Qualitative case study methodology in nursing research: an integrative review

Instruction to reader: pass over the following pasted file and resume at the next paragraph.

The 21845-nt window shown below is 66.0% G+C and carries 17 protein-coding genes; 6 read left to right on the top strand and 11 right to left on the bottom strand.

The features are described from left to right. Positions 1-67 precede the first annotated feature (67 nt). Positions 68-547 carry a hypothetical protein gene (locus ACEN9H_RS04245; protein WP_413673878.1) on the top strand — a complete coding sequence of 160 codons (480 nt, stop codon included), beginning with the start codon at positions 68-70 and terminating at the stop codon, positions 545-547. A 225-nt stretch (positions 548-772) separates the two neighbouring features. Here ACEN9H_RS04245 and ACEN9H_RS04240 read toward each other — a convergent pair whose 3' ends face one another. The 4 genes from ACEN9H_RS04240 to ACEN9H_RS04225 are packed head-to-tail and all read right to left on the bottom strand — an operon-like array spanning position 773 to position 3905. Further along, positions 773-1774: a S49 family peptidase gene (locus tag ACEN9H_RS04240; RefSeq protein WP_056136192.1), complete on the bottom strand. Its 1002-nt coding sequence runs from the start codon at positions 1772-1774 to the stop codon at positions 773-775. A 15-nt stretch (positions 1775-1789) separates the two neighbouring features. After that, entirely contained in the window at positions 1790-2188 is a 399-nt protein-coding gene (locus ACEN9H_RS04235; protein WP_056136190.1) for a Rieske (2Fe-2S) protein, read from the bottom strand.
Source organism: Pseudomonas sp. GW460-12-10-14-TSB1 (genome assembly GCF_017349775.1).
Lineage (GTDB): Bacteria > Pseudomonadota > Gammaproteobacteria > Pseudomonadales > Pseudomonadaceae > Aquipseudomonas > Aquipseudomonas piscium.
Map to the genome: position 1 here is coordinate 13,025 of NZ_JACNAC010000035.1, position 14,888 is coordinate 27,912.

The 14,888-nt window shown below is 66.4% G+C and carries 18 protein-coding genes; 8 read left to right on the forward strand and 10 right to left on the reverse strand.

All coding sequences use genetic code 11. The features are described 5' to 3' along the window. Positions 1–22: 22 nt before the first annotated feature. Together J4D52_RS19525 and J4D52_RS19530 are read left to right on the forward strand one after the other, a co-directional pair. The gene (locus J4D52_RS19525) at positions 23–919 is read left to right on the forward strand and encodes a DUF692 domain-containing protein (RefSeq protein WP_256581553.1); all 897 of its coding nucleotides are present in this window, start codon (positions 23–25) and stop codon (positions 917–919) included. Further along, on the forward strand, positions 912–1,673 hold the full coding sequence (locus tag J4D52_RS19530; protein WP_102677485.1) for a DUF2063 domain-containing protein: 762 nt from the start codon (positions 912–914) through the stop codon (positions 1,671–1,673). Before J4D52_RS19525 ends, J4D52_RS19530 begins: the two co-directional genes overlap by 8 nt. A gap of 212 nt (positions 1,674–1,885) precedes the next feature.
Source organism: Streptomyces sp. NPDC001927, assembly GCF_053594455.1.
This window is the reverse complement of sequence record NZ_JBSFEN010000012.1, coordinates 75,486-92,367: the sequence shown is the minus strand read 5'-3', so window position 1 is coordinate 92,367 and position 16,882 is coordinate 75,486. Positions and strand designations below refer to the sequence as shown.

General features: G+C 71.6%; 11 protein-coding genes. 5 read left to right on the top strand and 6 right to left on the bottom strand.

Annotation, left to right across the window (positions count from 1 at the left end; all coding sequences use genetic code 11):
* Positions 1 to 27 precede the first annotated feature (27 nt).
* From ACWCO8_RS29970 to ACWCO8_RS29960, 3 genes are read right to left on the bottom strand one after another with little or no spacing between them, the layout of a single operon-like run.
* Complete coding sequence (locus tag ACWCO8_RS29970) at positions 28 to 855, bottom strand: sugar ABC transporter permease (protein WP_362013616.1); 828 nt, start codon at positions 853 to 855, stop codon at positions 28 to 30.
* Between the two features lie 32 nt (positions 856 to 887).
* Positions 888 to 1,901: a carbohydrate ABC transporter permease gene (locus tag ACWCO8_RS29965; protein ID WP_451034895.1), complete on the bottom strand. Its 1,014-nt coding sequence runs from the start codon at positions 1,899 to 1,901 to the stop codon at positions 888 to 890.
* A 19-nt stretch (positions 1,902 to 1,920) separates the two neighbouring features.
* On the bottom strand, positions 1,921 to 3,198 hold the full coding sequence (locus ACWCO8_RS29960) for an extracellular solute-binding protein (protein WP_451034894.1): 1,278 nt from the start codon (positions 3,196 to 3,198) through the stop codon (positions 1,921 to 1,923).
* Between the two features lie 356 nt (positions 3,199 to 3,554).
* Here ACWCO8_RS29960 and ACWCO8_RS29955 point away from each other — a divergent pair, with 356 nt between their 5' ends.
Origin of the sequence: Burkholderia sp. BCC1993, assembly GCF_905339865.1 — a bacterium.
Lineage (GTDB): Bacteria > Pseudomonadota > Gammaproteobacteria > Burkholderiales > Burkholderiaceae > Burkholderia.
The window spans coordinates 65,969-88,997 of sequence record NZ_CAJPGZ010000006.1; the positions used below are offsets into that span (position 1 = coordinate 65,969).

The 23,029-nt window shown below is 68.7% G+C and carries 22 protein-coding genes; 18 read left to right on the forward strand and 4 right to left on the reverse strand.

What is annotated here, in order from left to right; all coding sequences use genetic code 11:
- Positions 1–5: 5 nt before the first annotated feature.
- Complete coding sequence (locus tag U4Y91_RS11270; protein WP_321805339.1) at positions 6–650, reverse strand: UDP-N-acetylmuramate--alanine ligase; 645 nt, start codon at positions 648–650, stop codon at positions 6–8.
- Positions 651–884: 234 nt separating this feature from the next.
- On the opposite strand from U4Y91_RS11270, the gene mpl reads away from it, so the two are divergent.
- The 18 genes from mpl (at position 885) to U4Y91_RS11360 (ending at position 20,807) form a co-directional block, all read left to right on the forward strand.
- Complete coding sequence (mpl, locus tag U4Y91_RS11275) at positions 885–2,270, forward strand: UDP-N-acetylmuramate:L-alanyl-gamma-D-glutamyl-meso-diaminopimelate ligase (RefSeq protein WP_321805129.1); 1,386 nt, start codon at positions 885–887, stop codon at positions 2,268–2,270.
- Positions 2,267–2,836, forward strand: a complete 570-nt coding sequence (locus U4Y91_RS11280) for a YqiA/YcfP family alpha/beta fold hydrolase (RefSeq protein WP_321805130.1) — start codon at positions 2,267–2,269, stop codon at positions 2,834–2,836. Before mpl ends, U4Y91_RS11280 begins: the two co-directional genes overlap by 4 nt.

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AIM: This paper is a report of an integrative review conducted to critically analyse the contemporary use of qualitative case study methodology in nursing research. BACKGROUND: Increasing complexity in health care and increasing use of case study in nursing research support the need for current examination of this methodology. DATA SOURCES: In 2007, a search for case study research (published 2005-2007) indexed in the CINAHL, MEDLINE, EMBASE, PsychINFO, Sociological Abstracts and SCOPUS databases was conducted. A sample of 42 case study research papers met the inclusion criteria. METHODS: Whittemore and Knafl's integrative review method guided the analysis. RESULTS: Confusion exists about the name, nature and use of case study. This methodology, including terminology and concepts, is often invisible in qualitative study titles and abstracts. Case study is an exclusive methodology and an adjunct to exploring particular aspects of phenomena under investigation in larger or mixed-methods studies. A high quality of case study exists in nursing research. CONCLUSION: Judicious selection and diligent application of literature review methods promote the development of nursing science. Case study is becoming entrenched in the nursing research lexicon as a well-accepted methodology for studying phenomena in health and social care, and its growing use warrants continued appraisal to promote nursing knowledge development. Attention to all case study elements, process and publication is important in promoting authenticity, methodological quality and visibility.
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